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Rolling Stone has a very interesting article on the excesses of fraud and waste in the Iraq war.
What is happening to the United States is that corporations are looting the federal government. Grover Norquist eat your heart out, your fondest desire might actually be coming true but the consequences will be very bad for everyone. For corporations should never be in the business of providing government services. We’re seeing that push here in Rhode Island, our Republican governor who is also a Bush supporter wants to privatize just 1,000 state jobs. That’s the camel poking its nose into the tent.
How did corporations get so bold? It’s simple, under a fictional legal theory, little more than a comment inserted by a clerk who was paid by the Southern Pacific Railroad, corporations are under the mistaken notion that they have the same rights and privileges as a real person. They should have no such thing, for if they did not they wouldn’t be able to throw money to congress via PAC’s and other vehicles for corporate malfeasance like no bid contracts.
I interviewed with one firm mentioned in the article, Custer-Battles. First, I knew about the shell companies and had alarm bells ringing like crazy in my head. They had advertised the job as full time but when I had gotten to the car after the interview Battles calls and asks if I’d do contracting. I told him to kiss my ass. Turns out my alarm bells over Custer-Battles were correct but get this, even though they had a judgment against them, it was overturned by a Bush friendly jurist at the appellate level. How’s that for disgusting, I know they’re dirty, everyone knows but the courts that are supposed to protect us instead protect corporations that are defrauding the government and therefore the taxpayer for billions.
Consider the $544 Billion dollars spent in Iraq so far. Had we not gone there that $544 Billion might have helped victims of Katrina and maybe, just maybe, we could have a single payer health system in the United States.
I’ve said it before and I’ll keep saying it until it happens. We MUST change the 14th Amendment of the Constitution to specifically EXCLUDE corporations from the rights derived by that amendment.
How to do that is the conundrum. We cannot depend on our representatives since every single one of them has been bought and paid for many times over.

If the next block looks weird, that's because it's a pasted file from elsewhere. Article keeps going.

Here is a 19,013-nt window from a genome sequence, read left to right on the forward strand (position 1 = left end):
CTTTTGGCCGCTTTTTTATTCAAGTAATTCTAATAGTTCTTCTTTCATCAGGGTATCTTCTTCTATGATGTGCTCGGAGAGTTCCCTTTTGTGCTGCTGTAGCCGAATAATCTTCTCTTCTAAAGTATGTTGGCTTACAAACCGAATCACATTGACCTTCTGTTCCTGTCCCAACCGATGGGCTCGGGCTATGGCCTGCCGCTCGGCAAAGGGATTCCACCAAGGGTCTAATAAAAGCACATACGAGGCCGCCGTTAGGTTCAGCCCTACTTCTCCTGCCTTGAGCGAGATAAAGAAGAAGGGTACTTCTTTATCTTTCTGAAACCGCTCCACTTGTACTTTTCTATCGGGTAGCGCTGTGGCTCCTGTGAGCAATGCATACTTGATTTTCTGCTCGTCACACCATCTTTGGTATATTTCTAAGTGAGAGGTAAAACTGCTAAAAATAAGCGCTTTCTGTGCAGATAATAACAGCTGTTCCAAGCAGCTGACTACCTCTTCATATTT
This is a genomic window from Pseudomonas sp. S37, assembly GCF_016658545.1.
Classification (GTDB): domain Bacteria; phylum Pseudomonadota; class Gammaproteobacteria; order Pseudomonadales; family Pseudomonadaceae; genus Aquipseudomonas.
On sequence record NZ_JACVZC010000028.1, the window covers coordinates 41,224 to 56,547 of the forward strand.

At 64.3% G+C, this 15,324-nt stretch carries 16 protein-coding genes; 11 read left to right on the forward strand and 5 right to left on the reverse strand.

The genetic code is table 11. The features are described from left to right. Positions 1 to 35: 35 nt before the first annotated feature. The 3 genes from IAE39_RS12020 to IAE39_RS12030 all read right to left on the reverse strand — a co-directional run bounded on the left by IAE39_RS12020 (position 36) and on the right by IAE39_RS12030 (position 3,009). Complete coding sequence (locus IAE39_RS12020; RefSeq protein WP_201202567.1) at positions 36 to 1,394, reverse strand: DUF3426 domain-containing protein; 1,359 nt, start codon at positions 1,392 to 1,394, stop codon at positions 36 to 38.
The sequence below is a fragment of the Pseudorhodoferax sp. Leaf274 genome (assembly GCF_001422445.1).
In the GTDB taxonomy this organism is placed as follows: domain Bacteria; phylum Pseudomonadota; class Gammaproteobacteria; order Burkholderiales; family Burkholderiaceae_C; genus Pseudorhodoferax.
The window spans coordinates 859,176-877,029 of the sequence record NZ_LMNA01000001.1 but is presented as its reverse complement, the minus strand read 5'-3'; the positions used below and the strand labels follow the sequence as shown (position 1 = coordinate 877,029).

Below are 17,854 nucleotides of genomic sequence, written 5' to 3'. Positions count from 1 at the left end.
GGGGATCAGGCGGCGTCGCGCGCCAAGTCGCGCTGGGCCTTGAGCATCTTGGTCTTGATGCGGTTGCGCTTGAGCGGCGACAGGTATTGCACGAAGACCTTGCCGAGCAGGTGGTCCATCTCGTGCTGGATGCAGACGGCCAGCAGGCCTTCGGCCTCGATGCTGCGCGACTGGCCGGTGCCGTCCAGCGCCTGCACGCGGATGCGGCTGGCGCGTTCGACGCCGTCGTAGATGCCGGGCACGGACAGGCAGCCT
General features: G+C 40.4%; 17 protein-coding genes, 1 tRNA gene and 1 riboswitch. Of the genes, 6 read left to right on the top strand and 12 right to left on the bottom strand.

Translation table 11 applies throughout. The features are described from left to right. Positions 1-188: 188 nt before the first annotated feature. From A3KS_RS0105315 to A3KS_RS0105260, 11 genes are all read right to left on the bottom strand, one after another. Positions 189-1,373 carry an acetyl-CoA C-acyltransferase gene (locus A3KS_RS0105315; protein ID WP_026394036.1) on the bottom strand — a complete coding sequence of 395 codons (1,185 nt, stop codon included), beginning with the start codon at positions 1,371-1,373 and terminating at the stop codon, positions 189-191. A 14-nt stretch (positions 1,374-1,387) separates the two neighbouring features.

We’ve all seen how that works. We now have bankruptcy law that benefits the creditors rather than the debtors. We also have corporations like Verizon et al trying their damnedest to kill net neutrality, or the RIAA who won’t adapt to the times, instead they prefer to litigate their way through. Those are just three examples but I’m sure you can think of more, like maybe the oil and gas companies who reap obscene profits while we pay dearly at the pump. Just keep thinking about all the little ways corporations try to screw you and you should be getting very upset. Good, that’s precisely the kind of thing that moves our society forward.
We must lift ourselves into the fray and create a true opposition party that is funded by the people, and not by corporate interests. We have to start locally because constitutional amendments require ratification by the states, so start there and move onward. Howard Dean hit on this briefly when he had several million people chipping in $25 here and there to elect him as the Democratic President. It has to be grassroots and it will take time, I can only hope that it takes as short a time as possible to stop this craziness once and for all.
Politicians Running for Cover in Rhode Island February 4, 2007Posted by truthspew in corporations, corruption, Error 10048, politics, Rhode Island.
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In my last post about the federal judiciary going after corrupt politicians in Rhode Island I mentioned the 7/7 combo of politicians and corporations.
In it I predicted that leadership in one or both houses of the legislature would be ensnared in what is now called operation Dollar Bill. Sure enough, Joseph Montalbano the president of the Senate is a target. And CVS seems to be playing heavily into the investigations.
This is going to be explosive. Because now the dotted lines between the political and the corporations are going to be filled in to become solid connectors.